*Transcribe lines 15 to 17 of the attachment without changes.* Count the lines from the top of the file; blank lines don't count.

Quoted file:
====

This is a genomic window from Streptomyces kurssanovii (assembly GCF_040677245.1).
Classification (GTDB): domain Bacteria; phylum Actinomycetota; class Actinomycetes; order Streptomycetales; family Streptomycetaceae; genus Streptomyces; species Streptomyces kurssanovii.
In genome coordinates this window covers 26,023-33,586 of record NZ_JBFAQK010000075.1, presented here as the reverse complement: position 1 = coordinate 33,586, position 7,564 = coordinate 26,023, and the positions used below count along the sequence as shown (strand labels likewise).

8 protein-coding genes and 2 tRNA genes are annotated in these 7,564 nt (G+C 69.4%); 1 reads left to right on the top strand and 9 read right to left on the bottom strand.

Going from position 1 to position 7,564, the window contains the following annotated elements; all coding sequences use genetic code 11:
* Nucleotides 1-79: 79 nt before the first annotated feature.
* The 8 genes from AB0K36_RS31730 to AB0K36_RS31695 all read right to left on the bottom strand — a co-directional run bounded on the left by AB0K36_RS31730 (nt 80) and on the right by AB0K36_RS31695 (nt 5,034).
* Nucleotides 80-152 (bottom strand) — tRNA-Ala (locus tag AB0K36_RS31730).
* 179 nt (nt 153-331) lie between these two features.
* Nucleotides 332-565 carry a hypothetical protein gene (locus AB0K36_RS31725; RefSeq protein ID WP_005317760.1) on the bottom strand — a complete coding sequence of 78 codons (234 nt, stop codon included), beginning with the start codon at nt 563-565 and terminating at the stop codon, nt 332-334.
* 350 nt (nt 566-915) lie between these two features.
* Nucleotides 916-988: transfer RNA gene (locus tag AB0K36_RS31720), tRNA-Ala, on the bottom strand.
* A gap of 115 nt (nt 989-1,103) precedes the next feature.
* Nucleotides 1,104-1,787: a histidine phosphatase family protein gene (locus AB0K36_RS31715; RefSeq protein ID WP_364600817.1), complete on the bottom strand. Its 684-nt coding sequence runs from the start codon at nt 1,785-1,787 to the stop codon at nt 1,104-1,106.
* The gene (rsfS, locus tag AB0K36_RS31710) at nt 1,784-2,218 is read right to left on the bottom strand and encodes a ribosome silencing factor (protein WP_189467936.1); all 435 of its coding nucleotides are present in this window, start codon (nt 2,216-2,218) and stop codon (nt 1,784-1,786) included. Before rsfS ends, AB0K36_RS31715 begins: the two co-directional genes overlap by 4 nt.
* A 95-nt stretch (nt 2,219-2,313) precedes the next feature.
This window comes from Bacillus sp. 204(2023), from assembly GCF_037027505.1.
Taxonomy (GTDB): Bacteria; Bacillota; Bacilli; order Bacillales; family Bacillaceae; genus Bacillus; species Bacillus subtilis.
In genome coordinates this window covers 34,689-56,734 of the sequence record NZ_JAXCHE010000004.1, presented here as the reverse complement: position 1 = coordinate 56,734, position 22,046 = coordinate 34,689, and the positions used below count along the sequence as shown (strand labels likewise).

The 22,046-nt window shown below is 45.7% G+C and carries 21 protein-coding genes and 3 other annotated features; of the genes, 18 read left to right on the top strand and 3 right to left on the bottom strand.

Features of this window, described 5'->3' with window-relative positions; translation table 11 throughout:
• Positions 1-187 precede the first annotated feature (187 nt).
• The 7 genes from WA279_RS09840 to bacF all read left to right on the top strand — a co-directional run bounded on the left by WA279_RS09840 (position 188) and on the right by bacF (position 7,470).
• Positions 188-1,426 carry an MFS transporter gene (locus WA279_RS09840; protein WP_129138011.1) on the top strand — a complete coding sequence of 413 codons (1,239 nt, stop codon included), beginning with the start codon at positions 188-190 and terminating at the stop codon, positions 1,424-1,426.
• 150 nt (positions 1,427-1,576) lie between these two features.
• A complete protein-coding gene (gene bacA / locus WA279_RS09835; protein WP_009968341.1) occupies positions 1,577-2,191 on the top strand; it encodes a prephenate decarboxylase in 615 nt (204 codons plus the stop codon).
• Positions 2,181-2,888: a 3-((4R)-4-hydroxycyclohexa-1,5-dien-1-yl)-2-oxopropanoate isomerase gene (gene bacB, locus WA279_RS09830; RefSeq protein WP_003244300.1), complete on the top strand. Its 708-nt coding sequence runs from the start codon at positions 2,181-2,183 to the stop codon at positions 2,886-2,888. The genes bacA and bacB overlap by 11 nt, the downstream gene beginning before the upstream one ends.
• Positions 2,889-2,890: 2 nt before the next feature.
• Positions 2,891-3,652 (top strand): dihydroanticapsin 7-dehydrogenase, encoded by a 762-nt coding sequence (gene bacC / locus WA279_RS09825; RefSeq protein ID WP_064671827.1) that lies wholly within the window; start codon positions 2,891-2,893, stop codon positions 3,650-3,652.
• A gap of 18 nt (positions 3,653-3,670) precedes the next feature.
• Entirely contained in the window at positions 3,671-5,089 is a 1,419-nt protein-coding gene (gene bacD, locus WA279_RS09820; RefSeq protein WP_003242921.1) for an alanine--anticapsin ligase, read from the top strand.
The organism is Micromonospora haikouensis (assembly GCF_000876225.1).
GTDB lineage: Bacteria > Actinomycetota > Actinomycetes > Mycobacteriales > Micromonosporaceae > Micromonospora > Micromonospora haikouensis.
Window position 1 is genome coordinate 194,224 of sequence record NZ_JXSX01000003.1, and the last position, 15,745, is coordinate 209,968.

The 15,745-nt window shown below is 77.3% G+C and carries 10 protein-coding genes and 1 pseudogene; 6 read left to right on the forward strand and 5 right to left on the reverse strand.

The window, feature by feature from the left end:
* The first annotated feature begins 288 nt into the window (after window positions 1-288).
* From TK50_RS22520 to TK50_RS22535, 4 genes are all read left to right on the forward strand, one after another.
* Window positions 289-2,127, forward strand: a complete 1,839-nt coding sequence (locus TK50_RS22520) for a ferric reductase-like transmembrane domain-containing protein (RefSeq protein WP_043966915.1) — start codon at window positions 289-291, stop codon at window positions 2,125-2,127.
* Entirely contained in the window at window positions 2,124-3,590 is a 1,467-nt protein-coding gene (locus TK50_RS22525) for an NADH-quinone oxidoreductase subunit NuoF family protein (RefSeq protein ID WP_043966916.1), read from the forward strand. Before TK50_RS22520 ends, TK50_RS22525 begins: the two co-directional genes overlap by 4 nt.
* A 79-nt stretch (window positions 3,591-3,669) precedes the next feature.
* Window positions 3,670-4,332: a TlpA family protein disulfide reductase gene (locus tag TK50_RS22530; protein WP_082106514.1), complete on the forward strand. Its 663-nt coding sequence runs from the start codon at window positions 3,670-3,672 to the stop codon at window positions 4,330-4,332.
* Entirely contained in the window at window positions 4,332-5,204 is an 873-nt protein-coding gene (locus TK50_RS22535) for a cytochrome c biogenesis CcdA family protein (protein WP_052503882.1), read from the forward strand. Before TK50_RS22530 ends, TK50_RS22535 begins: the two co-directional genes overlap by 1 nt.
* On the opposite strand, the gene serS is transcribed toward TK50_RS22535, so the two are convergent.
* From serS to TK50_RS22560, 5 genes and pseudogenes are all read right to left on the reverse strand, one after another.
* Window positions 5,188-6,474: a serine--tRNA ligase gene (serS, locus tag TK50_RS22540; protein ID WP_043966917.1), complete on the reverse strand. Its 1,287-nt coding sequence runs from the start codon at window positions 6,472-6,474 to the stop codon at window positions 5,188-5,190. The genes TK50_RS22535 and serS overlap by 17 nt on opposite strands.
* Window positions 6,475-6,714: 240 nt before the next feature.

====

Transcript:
* The gene (rsfS, locus tag AB0K36_RS31710) at nt 1,784-2,218 is read right to left on the bottom strand and encodes a ribosome silencing factor (protein WP_189467936.1); all 435 of its coding nucleotides are present in this window, start codon (nt 2,216-2,218) and stop codon (nt 1,784-1,786) included. Before rsfS ends, AB0K36_RS31715 begins: the two co-directional genes overlap by 4 nt.
* A 95-nt stretch (nt 2,219-2,313) precedes the next feature.
This window comes from Bacillus sp. 204(2023), from assembly GCF_037027505.1.